April 22, 2021
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2020 Top 5

2020 Bookmark: 5 Works of Fiction That Resonated During The Pandemic

Literature about diseases, isolation and waiting helped people make sense of their absurdity and find comfort in their shared familiarity.

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2020 Bookmark: 5 Works of Fiction That Resonated During The Pandemic
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2020 Bookmark: 5 Works of Fiction That Resonated During The Pandemic
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2020-12-29T17:53:35+05:30

One can always count on the literary gale to blow in the right direction. Such was the case when the pandemic turned the actual to absurd, and people turned to books to counter the strangeness of our times.  A popular choice was to read about simulations of worlds and scenario that look eerily similar to ours. 

We look at five titles that beamed with meaning upon revisiting in the interminable yet swift days of the pandemic. These are, in no way or measure, the ‘best’ five books about lockdown living. This curation is a subjective undertaking, and may live up to or disappoint one’s literary taste -- because when it comes to 2020, the truth is indeed stranger than fiction. 

1. "The Decameron" by Giovanni Boccaccio

The 2020 coronavirus spread has been likened to the dark days of Black Death, a pandemic that killed more than 20 million people in Europe alone and caused a social and emotional collapse. This 14th-century work is set against the misty skies of Florence, and traces the ‘social isolation’ and anxiety of 10 young people who seek refuge in the countryside as others succumb to the plague. Boccaccio weaves a collection of 100 stories to tell a tale of disease, institutionalised religion, love, and social dynamics.

2. "Earth Abides" by George R. Stewart

Earth Abides

The 1949 novel by American author George R. Stewart frames itself as a dystopic science fiction, and in doing so, sets itself apart with thrilling foresight. It traces the fall of a civilisation from a deadly disease and its inexorable emergence using simpler tools to establish a new culture. At the centre of it is protagonist Isherwood Williams and his family, whose reality face a body blow after “an unknown disease of unparalleled rapidity of spread and fatality” threatens civilisation. The novel tells the story of the disintegration of society caused by a deadly disease and the emergence of a new culture with simpler tools.

3. “Waiting for Godot” by Samuel Beckett

Waiting for Godot

German playwright Samuel Beckett’s Waiting for Godot, written in the summer of 1952, is one of his crowning jewels. The famous Vladimir-Estragon duo are doomed to wait for a promised future, engaging in an endless cycle of anticipation and disappointment. Beckett becomes a prophet of entropy with his absurdist humour. The play becomes a parable: expounding on the strangeness of our times, idea of human conditioning, and friendship that binds us together.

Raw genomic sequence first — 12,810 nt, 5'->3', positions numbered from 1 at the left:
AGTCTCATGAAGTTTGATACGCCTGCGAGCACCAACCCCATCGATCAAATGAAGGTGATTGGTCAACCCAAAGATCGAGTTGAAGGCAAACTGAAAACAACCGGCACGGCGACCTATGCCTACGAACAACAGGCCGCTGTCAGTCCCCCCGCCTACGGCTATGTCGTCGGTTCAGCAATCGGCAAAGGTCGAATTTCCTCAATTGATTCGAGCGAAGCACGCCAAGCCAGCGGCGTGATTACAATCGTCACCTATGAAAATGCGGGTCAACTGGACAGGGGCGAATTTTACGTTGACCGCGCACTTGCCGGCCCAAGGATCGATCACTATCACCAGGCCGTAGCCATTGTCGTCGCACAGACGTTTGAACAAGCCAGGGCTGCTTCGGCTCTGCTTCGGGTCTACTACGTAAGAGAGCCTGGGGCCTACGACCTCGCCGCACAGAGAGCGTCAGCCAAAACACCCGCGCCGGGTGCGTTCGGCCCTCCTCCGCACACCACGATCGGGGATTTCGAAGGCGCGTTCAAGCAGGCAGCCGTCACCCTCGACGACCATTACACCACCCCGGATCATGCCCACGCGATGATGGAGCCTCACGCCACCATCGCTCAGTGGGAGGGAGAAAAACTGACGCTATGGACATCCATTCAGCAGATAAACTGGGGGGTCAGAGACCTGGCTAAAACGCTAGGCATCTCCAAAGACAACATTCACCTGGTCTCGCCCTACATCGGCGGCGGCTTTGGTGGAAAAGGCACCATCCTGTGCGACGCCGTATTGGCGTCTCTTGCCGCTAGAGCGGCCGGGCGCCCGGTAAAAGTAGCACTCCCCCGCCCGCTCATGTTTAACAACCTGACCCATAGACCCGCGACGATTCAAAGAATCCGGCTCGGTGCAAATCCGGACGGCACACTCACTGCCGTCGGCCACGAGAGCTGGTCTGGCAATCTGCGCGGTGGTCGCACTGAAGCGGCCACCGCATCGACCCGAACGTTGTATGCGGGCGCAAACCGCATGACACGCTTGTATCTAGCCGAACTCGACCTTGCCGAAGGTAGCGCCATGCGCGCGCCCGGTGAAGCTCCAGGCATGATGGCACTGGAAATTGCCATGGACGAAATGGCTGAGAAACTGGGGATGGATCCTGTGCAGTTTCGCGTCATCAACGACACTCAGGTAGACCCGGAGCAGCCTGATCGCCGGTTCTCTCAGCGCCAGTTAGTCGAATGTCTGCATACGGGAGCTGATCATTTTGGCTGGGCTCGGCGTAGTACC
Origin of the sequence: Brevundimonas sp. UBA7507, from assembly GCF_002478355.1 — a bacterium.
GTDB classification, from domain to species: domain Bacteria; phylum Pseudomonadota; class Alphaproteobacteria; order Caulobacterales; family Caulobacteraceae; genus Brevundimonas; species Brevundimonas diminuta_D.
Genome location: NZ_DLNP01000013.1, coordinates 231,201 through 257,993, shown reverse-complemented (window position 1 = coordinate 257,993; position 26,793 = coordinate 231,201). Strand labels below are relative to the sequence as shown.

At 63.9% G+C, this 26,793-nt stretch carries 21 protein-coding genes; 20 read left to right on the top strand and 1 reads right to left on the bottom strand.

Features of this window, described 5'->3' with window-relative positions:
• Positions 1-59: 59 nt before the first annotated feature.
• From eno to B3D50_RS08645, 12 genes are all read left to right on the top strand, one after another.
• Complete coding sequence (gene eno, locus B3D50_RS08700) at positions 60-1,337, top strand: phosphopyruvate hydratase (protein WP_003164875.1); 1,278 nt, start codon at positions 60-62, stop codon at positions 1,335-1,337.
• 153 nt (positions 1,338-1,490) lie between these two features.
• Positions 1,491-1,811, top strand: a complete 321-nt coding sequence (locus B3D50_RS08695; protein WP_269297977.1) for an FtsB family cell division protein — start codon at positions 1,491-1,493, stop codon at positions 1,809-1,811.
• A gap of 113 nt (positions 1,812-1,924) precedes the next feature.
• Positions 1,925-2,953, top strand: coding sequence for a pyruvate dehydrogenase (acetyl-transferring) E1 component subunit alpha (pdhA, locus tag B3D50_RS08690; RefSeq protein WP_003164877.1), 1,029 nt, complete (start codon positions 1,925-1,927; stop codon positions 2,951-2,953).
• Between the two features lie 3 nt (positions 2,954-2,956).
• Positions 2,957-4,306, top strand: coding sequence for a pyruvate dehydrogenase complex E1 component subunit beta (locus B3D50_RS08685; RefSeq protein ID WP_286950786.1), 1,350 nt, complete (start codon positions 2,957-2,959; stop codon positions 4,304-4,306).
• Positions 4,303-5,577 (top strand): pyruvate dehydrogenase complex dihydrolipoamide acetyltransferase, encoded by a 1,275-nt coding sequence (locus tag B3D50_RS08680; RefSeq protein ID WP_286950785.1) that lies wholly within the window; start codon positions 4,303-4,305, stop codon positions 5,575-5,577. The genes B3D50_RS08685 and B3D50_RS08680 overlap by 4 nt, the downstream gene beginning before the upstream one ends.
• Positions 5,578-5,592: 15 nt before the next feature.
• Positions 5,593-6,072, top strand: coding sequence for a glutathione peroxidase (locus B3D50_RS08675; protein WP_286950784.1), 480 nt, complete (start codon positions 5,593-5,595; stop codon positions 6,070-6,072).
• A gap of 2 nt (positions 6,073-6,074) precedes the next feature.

4. "Station Eleven" by Emily St. John Mandel

Station Eleven

Mandel’s fourth book lies between ambitious hope and terrifying destruction. The audacious work is set in a post-apocalyptic landscape, where a cabal of actors and musicians attempt to keep art alive in the early days of a civilisation’s collapse. Interspersed with elements of horror and sensitivity, it reflects on individual relationships and the imperative it holds in a world disillusioned with meaning.

5. “Severance” by Ling Ma

Severance

In this 2018 satirical science fiction novel, Ma taps into riveting imagination to sketch a fictional epidemic. It follows Candace Chen, an unsatisfied Bible product coordination, and her tryst with the deadly Shen Fever. Ma’s incisive account unspools the baggage of pandemic and nostalgia, where interminable routine and timelessness hang heavy over her head. The memory of a distant world -- earlier her word -- is haunting for readers struggling to cope with their ‘new normal’.

It is no error that Albert Camus’s “The Plague” doesn’t sit at the top of this selection. As tempted as we may be to have it take the throne, the 1947-publication does more than resonate with our kind. It serves as an oracle, offering unparalleled foresight and insight into the loss and longing of a pandemic-era. Anchoring itself around a literal plague in an Algerian town, the book’s foothold even today is evident: Penguin, which publishes its English translation, noted that the sales of the book were up by a 150 per cent in February itself.

It seems befitting to harken back to a fabled line from the book: But what does it mean, the plague? It’s life, that’s all.

 


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